Although it is not known who is behind this latest cyberattack on Lockheed, Dr. Daniel Kuehl, head of the National Defense University’s Information Strategies Concentration Program, said: “I suspect the answer is that “Casablanca” line: ‘Round up the usual suspects.’”
Russia and China are believed to have been behind many of the most high-profile cyberincidents in recent years, Kuehl said.
Georgia blamed Russia for cyberattacks against its networks before and during their brief 2008 war. Russian hackers are also believed to have been responsible for a blitz of Estonia’s networks in 2007, which kicked off after local authorities removed a Soviet Union-era statue.
China is a decade into melding its cyber capabilities with traditional military applications in an attempt to broaden the country’s global reach, according to a 2009 report by defense company Northrop Grumman.
Google blamed hackers in China for the latest breach of its Gmail accounts, as well as a previous attempt on its network. China denied on Thursday that it supports hacking and said such allegations were “unfounded.”
“The chances of it not being either one of them or someone working for them is pretty small,” Kuehl said. “Whatever Lockheed Martin is working on and whatever they’ve had stolen, I’m confident ‘Kabukistan’ didn’t need to do it.”
Cyberespionage is much easier when a target’s defenses are subpar, Kuehl said.
“I don’t mind the Russians and Chinese spying on us, that’s their job,” he said. “I mind us helping them.”
As a private company, Lockheed does not have to publicly disclose if the May 21 hack resulted in data theft. But even if sensitive data was stolen, Kuehl said, Lockheed might never admit it.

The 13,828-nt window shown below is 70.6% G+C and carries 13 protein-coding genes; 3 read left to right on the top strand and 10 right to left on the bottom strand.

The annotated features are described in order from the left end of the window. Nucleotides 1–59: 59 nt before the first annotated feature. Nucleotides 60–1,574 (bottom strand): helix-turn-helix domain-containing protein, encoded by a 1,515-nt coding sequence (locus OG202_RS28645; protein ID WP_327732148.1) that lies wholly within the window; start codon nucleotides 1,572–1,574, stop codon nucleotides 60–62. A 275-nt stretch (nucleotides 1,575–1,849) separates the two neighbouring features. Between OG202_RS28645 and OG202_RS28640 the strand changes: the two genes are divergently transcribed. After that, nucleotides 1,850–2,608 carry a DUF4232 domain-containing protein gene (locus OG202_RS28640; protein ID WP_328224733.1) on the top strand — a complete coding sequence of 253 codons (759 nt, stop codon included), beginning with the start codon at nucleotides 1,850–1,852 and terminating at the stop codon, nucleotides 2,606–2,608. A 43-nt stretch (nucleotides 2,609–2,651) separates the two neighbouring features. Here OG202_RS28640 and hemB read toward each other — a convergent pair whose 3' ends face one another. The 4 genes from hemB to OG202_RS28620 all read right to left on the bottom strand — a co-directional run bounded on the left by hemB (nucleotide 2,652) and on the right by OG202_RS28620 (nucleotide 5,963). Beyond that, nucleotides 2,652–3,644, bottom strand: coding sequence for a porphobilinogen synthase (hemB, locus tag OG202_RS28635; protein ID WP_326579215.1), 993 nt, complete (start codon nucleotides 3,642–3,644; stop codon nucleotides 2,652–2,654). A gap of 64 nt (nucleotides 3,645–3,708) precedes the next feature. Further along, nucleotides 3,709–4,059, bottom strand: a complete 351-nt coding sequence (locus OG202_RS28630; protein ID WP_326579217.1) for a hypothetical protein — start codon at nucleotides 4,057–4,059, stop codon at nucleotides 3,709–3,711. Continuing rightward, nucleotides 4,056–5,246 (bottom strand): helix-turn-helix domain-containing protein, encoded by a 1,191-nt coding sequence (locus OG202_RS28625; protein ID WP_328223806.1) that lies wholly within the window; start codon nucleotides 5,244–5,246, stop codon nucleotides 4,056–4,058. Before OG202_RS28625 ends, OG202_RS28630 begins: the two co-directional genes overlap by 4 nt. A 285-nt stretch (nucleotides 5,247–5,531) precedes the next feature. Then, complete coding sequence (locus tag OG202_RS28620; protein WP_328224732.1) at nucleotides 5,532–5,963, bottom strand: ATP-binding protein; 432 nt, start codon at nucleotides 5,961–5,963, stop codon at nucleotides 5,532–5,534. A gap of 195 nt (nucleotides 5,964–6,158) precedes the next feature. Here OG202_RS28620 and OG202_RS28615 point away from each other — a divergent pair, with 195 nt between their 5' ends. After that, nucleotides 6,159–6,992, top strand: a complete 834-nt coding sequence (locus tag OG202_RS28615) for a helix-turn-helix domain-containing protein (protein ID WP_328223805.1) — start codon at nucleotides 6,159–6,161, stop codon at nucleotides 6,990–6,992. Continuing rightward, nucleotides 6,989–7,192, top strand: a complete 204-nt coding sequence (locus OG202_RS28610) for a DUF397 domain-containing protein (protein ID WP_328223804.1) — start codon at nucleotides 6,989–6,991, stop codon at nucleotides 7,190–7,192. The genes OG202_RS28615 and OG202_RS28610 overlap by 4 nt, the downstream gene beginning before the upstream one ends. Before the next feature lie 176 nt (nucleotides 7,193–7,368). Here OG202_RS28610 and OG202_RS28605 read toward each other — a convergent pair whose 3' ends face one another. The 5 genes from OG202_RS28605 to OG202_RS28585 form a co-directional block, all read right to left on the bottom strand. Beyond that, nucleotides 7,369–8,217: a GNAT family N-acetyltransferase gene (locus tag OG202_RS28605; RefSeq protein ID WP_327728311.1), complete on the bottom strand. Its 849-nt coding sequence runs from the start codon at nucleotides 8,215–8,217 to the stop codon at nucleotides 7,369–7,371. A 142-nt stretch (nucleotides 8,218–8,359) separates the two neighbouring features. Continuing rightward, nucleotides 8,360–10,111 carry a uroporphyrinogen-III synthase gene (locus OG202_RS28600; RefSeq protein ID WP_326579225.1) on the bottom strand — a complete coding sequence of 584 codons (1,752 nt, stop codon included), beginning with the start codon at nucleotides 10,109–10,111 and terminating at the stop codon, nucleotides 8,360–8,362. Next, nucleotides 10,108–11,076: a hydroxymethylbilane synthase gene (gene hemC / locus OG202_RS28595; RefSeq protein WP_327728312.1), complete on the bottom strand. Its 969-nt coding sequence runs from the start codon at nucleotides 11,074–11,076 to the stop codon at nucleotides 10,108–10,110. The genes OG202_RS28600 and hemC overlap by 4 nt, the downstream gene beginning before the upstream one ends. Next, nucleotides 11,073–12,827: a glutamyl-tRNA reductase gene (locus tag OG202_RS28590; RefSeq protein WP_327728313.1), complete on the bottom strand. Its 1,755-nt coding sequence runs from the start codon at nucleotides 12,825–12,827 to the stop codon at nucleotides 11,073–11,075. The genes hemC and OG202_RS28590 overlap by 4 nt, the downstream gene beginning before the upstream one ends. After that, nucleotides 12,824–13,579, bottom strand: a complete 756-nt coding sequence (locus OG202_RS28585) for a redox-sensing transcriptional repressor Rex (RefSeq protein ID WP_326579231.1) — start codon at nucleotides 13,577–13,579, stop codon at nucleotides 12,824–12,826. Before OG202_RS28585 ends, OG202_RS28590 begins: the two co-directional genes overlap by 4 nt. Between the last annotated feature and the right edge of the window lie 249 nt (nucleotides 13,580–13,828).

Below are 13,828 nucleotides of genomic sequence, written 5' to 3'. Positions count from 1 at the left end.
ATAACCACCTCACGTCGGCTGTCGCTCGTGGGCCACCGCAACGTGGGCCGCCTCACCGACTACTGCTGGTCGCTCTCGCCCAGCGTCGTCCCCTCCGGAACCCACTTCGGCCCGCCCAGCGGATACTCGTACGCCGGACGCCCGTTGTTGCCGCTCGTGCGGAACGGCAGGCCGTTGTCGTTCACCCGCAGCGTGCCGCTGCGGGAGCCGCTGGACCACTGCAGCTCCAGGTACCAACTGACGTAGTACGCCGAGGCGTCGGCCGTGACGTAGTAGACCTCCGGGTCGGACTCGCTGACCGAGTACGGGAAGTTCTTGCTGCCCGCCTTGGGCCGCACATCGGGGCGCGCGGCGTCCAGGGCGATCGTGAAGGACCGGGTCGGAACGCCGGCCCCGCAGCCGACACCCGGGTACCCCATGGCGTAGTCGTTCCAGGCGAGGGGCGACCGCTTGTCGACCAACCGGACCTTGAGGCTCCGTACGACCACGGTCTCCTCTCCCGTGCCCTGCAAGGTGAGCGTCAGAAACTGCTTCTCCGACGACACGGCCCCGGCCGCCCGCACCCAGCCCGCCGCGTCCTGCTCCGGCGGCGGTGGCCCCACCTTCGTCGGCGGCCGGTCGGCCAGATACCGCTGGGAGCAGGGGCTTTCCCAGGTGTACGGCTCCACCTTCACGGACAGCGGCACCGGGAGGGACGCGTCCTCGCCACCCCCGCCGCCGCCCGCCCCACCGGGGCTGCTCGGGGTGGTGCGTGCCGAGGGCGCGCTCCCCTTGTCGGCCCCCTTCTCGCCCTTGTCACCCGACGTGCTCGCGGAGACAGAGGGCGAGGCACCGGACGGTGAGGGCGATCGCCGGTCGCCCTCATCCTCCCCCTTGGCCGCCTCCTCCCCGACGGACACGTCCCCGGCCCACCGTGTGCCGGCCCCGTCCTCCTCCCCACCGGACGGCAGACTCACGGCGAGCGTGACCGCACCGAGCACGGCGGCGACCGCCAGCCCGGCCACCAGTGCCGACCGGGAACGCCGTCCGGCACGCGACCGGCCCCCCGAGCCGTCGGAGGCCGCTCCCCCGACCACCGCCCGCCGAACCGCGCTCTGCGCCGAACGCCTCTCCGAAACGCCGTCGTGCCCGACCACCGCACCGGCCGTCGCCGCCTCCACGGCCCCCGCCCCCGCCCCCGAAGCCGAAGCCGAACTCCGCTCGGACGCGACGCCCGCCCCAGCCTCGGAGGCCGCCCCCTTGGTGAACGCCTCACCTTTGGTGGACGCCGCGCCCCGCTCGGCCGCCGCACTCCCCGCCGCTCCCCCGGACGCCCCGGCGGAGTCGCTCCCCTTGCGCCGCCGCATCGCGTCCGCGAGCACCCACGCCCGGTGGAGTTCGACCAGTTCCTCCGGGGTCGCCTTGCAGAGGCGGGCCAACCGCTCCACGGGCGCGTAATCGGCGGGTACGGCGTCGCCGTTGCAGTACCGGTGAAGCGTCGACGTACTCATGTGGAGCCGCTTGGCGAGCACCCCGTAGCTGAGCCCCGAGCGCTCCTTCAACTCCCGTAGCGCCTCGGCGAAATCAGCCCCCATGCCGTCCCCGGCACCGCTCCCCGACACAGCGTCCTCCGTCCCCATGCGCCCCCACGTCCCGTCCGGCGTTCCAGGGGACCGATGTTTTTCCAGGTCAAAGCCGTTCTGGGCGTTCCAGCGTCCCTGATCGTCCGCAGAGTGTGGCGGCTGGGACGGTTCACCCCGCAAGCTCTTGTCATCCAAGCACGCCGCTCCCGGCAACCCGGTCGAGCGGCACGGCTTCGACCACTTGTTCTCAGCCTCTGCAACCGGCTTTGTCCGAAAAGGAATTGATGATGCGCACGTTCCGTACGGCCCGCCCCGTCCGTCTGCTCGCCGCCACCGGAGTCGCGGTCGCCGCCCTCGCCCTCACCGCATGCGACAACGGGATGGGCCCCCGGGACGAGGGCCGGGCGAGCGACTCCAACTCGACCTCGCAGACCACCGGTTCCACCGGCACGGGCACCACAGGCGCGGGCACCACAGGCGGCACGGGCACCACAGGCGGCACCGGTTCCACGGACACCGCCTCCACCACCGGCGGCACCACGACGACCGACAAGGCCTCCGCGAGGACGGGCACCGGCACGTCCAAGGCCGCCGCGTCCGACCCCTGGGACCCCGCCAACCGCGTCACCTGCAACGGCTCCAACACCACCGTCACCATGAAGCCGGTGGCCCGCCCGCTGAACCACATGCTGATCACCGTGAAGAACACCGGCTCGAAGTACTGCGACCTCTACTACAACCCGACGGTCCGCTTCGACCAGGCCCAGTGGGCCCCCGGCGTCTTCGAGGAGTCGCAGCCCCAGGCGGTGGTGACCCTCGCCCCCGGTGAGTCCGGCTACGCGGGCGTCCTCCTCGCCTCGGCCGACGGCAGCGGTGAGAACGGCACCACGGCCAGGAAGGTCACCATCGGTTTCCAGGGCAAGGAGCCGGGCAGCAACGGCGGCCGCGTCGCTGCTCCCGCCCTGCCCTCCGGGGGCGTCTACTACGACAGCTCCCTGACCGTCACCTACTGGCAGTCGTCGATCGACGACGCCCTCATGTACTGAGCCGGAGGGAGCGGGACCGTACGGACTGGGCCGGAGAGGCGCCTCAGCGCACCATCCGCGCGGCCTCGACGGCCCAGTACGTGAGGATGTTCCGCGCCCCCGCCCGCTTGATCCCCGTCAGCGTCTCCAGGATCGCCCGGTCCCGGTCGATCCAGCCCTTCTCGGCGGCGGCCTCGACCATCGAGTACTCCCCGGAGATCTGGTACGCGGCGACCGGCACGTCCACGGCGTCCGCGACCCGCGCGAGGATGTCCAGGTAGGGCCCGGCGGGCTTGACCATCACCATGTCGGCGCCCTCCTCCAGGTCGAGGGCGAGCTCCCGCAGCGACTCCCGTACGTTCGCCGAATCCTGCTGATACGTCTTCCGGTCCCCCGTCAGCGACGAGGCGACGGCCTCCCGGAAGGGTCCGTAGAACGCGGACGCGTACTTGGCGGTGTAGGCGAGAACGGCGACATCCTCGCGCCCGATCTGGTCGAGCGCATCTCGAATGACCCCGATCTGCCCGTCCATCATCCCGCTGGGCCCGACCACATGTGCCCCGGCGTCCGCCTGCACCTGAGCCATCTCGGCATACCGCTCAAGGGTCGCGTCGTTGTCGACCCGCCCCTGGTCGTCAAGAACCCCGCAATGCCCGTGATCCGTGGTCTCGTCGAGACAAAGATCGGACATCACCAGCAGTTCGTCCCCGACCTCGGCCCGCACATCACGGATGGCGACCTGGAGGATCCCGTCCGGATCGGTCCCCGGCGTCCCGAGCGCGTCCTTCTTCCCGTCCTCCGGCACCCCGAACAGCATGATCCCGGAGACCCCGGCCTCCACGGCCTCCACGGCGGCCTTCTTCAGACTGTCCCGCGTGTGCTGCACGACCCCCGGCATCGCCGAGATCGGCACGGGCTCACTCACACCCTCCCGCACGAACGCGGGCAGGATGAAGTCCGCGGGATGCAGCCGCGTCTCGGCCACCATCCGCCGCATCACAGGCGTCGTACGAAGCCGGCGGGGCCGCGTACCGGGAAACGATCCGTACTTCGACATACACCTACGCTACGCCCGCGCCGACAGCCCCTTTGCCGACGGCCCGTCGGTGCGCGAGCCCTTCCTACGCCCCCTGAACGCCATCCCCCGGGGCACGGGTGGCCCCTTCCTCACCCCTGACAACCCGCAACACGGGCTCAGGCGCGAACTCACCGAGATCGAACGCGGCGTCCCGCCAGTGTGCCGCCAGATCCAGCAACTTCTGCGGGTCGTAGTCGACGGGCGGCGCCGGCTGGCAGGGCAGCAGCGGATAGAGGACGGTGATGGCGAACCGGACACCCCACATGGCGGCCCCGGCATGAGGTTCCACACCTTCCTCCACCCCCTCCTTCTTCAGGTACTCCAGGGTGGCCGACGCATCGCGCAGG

There is an “understandable unwillingness of corporate entities to stand up and say, ‘We got hit,’” he said. “There are all kinds of real-world economic disincentives to do that.”
Cybersecurity is a problem that requires openness and collaboration, but companies are hard-pressed to do that for a variety of reasons, Kuehl said. Collaborate too much, he said, and you might violate anti-trust laws.
But these discussions need to be had when it comes to cybersecurity, he said. “A threat to one is a threat to all.”
And the defense industry has generally been more open to government partnership than other American industries, the analysts said.
“Those kinds of industries are more willing to partner with, and partner rather vigorously, with the DOD in that area because that’s where their bread is buttered,” Kuehl said.
But Paller said the defense industry has only gone so far.
The industry has been in favor of “network monitoring,” which Paller said is a system that looks outward for any threats coming into a company’s computer network via the Internet.
But defense companies have been reluctant to adopt so-called “system monitoring,” where the government monitors a corporation’s internal systems to make sure its defenses remain up to par, he said.
By analogy, Paler said: “One is watching traffic around you, one is watching the systems of your car.”
In the fluid and changing cyberrealm, the latest attacks are indicative of the challenges the government faces, Kuehl said.
“We have a first-wave Constitution to guide the workings of a second-wave economy while we’re living in a third-wave world,” he said. “How you bring all those players together is getting to be more challenging.”